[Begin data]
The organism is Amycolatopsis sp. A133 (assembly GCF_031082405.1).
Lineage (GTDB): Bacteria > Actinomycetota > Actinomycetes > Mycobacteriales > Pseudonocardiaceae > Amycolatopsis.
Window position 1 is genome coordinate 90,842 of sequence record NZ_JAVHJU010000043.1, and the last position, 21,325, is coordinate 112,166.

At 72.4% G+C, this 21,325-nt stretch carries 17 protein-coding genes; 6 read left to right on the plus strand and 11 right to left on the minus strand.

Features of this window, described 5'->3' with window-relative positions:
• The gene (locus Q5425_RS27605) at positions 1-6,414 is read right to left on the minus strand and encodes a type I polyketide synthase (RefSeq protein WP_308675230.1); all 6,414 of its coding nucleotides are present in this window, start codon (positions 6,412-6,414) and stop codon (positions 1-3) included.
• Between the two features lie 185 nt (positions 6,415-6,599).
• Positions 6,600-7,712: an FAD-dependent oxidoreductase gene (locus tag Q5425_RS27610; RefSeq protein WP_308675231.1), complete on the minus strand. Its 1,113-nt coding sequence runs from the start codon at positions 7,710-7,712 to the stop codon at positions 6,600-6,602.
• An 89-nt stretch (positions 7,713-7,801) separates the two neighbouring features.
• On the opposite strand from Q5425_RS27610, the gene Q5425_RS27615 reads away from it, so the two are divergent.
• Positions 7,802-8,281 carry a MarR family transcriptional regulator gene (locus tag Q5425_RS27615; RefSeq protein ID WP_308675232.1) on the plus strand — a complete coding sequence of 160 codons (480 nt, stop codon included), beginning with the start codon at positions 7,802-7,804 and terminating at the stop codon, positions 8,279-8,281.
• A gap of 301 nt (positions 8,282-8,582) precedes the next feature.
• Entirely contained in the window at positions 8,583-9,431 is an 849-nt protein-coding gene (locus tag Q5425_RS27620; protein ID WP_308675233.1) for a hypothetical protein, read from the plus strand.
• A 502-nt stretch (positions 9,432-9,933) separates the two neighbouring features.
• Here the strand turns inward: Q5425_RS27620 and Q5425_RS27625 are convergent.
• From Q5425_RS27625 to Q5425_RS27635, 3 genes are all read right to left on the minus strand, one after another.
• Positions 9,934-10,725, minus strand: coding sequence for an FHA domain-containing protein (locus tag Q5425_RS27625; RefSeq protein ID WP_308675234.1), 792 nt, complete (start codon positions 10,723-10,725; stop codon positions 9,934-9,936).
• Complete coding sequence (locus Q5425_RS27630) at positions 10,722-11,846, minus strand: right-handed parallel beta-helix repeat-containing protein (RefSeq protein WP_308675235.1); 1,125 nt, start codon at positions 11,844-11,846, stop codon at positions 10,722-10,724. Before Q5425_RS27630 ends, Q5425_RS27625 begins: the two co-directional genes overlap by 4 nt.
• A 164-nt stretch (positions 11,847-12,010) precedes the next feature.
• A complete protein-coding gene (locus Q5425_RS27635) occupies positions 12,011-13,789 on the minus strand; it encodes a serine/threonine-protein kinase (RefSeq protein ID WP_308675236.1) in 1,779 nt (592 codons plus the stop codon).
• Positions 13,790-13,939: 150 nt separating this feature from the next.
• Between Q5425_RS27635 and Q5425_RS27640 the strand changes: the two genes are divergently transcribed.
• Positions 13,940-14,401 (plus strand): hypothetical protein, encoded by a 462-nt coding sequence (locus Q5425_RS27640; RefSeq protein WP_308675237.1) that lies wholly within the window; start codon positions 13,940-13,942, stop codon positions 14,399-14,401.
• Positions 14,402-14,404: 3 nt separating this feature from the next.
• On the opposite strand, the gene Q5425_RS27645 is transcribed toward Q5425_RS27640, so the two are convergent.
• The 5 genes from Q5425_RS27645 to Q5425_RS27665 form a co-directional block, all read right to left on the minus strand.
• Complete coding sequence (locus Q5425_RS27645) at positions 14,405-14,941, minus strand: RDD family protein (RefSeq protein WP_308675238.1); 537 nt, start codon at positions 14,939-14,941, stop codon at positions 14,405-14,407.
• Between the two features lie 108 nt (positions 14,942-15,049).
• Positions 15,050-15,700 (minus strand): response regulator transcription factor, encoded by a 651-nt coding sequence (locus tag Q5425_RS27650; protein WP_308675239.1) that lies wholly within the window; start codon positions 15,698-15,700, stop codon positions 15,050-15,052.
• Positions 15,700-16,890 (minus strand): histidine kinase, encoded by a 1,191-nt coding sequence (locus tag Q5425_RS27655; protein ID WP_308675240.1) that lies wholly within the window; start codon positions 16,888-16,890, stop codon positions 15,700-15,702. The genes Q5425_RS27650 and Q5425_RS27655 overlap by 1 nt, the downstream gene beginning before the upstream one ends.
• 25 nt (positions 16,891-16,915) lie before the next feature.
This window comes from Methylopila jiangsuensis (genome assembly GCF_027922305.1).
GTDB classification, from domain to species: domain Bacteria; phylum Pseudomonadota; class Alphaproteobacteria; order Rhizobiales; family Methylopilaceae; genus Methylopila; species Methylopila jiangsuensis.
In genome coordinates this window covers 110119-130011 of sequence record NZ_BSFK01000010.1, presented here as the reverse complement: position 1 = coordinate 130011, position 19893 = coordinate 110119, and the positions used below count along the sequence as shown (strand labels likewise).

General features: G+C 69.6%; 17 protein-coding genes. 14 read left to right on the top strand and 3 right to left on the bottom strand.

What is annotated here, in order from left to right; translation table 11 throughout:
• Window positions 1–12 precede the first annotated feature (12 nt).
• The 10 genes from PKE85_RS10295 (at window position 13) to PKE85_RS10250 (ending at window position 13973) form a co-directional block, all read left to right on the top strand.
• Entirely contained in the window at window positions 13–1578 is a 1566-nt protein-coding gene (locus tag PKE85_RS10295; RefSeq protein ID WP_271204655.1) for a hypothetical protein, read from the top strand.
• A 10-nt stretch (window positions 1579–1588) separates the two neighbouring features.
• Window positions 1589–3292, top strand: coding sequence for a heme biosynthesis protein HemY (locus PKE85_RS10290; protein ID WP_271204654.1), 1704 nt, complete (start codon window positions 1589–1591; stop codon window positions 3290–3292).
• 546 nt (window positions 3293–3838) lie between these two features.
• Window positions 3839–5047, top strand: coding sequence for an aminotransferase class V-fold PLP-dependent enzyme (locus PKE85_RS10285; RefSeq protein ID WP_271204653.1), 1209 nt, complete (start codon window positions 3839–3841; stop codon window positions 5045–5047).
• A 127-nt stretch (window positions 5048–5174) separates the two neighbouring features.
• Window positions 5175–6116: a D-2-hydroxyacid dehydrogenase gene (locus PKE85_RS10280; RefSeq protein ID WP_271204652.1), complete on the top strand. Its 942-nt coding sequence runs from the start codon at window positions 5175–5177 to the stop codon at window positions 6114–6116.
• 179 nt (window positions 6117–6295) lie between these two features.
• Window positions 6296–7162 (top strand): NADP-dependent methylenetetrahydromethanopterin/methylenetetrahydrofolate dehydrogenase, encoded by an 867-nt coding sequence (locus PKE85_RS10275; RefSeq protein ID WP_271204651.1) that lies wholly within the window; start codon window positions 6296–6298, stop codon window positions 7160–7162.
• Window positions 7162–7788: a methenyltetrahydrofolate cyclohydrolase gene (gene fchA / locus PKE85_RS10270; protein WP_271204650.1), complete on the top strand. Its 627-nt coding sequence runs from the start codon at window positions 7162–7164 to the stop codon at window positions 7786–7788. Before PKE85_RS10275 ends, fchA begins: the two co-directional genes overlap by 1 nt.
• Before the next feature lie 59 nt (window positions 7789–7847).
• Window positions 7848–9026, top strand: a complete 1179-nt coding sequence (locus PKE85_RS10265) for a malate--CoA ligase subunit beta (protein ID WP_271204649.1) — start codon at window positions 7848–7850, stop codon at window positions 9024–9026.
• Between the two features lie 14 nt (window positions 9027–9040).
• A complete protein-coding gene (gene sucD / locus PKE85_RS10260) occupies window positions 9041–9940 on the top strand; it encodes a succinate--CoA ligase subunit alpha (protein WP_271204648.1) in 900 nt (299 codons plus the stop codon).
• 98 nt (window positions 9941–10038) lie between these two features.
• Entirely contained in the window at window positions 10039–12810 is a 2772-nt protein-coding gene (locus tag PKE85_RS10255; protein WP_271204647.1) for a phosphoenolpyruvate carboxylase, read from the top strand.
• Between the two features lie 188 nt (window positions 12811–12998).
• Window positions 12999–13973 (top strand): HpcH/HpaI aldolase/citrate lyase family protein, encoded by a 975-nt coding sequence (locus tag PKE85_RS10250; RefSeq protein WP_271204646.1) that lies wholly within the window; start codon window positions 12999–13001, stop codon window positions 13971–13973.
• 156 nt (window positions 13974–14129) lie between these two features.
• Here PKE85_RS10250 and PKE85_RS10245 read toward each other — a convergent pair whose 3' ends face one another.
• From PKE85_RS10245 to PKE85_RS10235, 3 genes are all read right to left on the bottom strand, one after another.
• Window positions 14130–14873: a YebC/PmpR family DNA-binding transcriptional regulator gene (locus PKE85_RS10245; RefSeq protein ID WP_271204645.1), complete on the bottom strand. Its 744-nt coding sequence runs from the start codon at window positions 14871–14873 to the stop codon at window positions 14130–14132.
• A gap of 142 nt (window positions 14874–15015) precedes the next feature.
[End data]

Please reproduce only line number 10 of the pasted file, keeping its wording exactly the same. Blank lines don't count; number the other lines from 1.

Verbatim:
• On the opposite strand from Q5425_RS27610, the gene Q5425_RS27615 reads away from it, so the two are divergent.